The doctrine finds its roots in nineteenth-century soil. A trio of cases (Wheaton v. Peters (1843), Banks v. Manchester (1888), and Callaghan v. Myers (1888)) established a rule that judges cannot be the “authors” of their works “in the discharge of their official duties” because they are “vested with the authority to make and interpret the law.” In other words, Roberts says, “no one can own the law.” “Every citizen is presumed to know the law, and it needs no argument to show . . . that all should have free access to its content” (internal citation and quotation marks omitted). Therefore, Roberts explains, “[i]f judges, acting as judges, cannot be ‘authors’ because of their authority to make and interpret the law, it follows that legislators, acting as legislators, cannot be either.” And, importantly, the work of legislators includes everything from “their floor statements,” to “committee reports,” to “proposed bills,” and—crucially here—”annotations.” “These materials are part of the whole work done by legislators,” Roberts maintains, and “so they must be free for publication to all” (internal quotation marks omitted).
The main dissent comes from Justice Thomas (joined by Justice Alito in full and Justice Breyer in part). In short, Thomas sees a distinction between works that carry the force of law and works that do not. To start, Thomas reads the early three cases as establishing two principles: first, judicial opinions cannot be copyrighted; but second, notes to a decision “prepared by an official court reporter and published together with the reported opinions” may not suffer the same fate. In other words, the part of a decision that carries the force of law—the judicial opinions themselves—are subject to the government edicts doctrine. But the part of a decision that does not carry the force of law—the notes prepared by the court reporter—are not so subject. (To see what Thomas is getting at, go look at the very first page of the Court’s decision here in Public.Resource.Org. You’ll notice the decision begins with a “Syllabus,” a brief walkthrough of the majority opinion and the voting lineup. But look at the “NOTE” at the top of the Syllabus. It says, “The syllabus constitutes no part of the opinion of the Court but has been prepared by the Reporter of Decisions for the convenience of the reader.” In other words, the Syllabus is merely an explanation and does not carry the force of law, as the Court held in United States v. Detroit Timber & Lumber Co. (1906)).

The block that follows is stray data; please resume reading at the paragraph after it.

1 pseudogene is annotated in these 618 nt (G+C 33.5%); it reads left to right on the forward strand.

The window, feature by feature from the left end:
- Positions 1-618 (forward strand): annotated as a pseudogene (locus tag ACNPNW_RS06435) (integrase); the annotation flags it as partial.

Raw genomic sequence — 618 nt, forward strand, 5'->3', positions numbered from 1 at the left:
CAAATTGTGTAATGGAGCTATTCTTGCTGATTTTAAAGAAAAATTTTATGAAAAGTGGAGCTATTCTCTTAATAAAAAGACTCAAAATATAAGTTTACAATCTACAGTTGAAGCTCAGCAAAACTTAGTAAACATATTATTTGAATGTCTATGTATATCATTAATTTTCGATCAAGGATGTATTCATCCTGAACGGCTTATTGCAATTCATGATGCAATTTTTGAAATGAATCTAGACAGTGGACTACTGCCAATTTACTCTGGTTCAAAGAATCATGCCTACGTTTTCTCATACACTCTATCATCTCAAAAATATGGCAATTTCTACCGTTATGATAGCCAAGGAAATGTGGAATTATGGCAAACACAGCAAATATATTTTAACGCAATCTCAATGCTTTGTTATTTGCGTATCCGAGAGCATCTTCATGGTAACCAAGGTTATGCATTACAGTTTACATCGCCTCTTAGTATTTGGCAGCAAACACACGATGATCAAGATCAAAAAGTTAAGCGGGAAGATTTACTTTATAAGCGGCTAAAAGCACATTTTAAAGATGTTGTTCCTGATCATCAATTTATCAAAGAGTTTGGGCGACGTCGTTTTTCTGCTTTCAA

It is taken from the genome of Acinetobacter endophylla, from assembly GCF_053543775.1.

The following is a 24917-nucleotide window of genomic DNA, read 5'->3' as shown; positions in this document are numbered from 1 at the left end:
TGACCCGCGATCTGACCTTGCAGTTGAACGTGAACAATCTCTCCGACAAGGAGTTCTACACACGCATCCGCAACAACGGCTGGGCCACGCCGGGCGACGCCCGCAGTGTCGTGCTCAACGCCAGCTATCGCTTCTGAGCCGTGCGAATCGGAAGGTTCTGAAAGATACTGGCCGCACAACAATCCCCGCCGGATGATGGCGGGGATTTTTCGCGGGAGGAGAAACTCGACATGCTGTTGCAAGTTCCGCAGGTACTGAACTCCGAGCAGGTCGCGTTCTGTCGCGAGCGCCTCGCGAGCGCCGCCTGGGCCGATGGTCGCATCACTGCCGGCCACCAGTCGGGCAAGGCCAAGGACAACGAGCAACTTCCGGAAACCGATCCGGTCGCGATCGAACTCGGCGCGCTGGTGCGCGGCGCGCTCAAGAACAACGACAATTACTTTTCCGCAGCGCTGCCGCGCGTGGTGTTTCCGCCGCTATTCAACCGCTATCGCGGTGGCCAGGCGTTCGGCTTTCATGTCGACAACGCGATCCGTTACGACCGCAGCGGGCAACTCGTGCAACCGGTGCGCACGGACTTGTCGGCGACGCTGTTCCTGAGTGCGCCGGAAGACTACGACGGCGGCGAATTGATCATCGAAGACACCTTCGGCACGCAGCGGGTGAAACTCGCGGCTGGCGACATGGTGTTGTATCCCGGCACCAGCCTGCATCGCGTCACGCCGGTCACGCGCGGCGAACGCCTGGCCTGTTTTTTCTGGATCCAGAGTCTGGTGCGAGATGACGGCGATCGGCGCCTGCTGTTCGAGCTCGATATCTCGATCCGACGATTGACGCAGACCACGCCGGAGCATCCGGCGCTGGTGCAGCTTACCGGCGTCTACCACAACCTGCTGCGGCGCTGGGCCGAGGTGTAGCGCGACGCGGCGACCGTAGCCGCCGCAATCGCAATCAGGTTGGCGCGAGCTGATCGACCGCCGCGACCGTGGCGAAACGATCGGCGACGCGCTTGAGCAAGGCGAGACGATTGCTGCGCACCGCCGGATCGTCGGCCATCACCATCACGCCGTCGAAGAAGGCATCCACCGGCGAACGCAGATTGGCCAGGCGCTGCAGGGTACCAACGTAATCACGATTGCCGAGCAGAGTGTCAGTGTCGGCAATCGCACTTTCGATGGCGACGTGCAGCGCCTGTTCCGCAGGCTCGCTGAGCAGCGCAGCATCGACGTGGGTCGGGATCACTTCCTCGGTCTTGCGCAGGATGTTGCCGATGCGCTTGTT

Shifting gears to the legislative branch, the distinction Thomas sees is between the “statutes and regulations” passed by the legislature, which carry the force of law, and “accompanying notes” or annotations, which do not. Applying his understanding of the 1800s cases here, Thomas would hold that laws passed by the legislature fall under the government edicts doctrine, but annotations do not.